We Need to be Prepared

we need to be prepared

We spend a lot of time talking about the move to zero emission trucks here in Australia, but we don’t hear very much about the long-term preparations of everything else involved in cutting back on carbon emissions, we need to be prepared for the next stages of this development.

Where are the discussions about getting the power companies to ensure there is enough power in the right place on the electricity grid to enable a very busy trucking industry to charge all of the vehicles that it needs to charge in order to keep the Australian economy moving? 

All businesses are aware of the impending changes and also know that these changes are going to impose increased costs across their businesses, but in order to make these kind of investments in the business’ future they need to know that there will be a sufficiently effective infrastructure for them to be able to make the changes, which we can anticipate will be mandated in the coming years.

Development in infrastructure is not something that can be handled overnight. These are long-term projects which take many years, and if we don’t start moving towards our planned zero missions future we are not going to make it. It doesn’t matter what targets we set.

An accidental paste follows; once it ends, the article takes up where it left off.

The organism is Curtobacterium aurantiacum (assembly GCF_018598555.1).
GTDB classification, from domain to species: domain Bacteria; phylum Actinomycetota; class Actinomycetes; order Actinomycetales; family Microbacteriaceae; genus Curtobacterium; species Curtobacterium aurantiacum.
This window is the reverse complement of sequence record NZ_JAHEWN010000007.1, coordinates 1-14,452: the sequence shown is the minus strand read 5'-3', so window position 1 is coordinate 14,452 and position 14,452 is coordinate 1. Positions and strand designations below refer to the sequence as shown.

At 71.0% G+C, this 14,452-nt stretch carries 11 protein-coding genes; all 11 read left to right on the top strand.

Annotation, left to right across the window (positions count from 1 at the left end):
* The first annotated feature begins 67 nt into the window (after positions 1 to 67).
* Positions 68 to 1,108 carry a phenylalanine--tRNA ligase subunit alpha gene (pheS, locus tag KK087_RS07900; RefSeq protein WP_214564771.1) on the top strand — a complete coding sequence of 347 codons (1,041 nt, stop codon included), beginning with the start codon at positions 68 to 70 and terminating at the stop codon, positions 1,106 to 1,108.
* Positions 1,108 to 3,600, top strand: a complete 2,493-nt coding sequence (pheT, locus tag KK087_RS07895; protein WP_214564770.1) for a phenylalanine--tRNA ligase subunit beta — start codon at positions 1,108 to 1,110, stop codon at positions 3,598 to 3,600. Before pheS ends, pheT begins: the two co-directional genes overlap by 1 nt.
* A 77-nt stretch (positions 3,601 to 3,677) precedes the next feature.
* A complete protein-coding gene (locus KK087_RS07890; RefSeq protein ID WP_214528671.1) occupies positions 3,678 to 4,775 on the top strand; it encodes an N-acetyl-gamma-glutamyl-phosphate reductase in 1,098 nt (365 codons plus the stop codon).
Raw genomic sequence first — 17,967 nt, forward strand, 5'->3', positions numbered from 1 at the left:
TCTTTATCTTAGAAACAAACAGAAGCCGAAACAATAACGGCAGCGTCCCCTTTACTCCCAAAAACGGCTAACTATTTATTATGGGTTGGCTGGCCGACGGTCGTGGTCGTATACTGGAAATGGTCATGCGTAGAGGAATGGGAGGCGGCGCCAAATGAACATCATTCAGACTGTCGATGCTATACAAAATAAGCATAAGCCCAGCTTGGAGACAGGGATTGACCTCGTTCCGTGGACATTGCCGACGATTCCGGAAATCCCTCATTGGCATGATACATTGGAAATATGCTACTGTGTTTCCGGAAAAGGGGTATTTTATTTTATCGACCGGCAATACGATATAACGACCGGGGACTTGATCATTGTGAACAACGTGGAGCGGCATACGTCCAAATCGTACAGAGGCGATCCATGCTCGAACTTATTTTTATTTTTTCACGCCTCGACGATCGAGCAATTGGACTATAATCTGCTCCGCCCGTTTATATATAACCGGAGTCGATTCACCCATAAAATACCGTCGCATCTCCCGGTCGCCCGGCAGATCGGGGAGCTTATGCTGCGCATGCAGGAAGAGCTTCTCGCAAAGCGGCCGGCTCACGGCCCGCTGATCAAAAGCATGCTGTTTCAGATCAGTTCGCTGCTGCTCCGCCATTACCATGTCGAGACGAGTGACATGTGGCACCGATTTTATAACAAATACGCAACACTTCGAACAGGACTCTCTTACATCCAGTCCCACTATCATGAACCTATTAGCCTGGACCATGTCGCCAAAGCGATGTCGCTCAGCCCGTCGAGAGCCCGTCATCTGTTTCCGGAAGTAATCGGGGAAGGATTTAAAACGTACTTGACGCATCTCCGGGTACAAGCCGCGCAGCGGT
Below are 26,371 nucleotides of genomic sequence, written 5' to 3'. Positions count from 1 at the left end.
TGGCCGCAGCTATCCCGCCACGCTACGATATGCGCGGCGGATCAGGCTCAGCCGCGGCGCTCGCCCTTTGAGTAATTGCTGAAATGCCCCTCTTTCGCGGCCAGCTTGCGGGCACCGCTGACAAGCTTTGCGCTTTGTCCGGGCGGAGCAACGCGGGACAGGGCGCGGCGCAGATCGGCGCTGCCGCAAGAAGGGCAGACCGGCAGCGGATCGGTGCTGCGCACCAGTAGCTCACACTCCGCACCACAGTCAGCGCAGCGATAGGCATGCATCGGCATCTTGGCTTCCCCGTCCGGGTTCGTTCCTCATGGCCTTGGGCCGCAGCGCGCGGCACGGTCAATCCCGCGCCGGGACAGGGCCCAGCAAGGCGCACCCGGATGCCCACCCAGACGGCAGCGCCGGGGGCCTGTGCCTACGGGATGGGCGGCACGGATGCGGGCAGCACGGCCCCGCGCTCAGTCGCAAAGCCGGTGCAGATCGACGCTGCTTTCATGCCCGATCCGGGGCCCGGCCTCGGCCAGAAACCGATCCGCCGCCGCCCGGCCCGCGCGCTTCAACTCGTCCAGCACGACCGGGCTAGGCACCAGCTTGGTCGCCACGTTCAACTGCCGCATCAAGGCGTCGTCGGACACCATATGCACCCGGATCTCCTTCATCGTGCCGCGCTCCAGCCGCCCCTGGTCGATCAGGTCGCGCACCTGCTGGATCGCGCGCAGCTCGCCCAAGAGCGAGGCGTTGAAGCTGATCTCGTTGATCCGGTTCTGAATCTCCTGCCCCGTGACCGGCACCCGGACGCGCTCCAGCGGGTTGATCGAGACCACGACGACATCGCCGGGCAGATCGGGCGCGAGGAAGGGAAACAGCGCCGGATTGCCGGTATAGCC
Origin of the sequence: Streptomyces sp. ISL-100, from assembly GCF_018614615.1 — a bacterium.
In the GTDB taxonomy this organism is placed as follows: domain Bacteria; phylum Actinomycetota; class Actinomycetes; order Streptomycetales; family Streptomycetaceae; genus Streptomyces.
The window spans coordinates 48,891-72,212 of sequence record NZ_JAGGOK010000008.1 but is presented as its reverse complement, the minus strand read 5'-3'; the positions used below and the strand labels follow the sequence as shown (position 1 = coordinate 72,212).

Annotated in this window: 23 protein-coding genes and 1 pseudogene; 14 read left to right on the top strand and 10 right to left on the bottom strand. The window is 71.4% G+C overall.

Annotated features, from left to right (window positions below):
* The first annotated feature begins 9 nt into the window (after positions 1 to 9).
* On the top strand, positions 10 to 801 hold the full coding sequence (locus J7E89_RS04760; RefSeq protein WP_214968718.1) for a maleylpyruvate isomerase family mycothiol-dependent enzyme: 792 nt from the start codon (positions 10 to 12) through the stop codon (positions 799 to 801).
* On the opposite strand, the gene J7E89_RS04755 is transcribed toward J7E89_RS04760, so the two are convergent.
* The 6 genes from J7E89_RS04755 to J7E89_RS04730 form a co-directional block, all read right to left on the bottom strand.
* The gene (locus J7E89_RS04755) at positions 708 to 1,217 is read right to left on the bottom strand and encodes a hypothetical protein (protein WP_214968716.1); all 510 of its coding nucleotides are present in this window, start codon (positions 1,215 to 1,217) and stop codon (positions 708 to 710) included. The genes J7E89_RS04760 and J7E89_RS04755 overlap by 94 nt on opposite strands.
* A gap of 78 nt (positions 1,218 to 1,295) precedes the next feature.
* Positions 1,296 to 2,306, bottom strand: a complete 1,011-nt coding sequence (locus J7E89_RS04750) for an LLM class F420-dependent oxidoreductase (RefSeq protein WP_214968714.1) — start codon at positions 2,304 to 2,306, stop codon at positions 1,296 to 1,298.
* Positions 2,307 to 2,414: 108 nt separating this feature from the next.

There is also going to be a need for new technologies, like those producing green hydrogen, which will need to be developed if we are to supply hydrogen to the trucking industry in order for trucks to function, which can handle the long distances at the high masses that the Australian supply chain requires.

Grey or blue hydrogen is not going to cut it, you are just moving carbon emissions from one part of the supply chain to another. Greenwashing is not going to make much difference either, the regulators and the buying public will be looking for genuine, and provable reductions in carbon footprint.

The other option which can move us further down the zero carbon road is the substitution of diesel with hydrogenated vegetable oil (HVO). It’s a great idea, but it will need a feedstock, there is not enough waste chip fat to support the current fleet, let alone the amount the truck fleet will potentially use by 2030.

Fuels like HVO will need a substantial period of development, and if we think it is going to be the silver bullet to get us over the zero carbon line, we are going to have to start planting very soon, in order to get the kind of supply of the diesel substitute required, to keep road transport and the economy moving forward through a period of change and flux for the trucking industry, as a whole.

Sounds like we have a lot of preparation to do, because we need to be prepared.


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